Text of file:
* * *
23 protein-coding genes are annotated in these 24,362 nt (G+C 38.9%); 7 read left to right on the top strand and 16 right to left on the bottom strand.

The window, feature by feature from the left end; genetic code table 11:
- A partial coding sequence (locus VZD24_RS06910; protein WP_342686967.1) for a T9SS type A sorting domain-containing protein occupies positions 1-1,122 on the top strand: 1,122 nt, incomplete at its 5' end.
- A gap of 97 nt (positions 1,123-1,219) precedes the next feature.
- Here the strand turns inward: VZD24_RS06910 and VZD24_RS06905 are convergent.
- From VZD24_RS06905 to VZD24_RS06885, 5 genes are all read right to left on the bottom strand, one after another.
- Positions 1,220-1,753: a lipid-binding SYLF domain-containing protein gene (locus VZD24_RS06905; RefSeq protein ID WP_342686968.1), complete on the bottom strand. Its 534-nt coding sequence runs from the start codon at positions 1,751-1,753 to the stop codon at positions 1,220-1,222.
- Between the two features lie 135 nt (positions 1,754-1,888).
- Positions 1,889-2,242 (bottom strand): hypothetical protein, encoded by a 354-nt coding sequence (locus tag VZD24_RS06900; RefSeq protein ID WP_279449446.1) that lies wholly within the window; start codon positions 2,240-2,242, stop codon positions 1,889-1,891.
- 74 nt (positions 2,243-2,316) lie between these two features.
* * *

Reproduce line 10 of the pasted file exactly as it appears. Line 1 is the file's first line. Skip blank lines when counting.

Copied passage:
- 74 nt (positions 2,243-2,316) lie between these two features.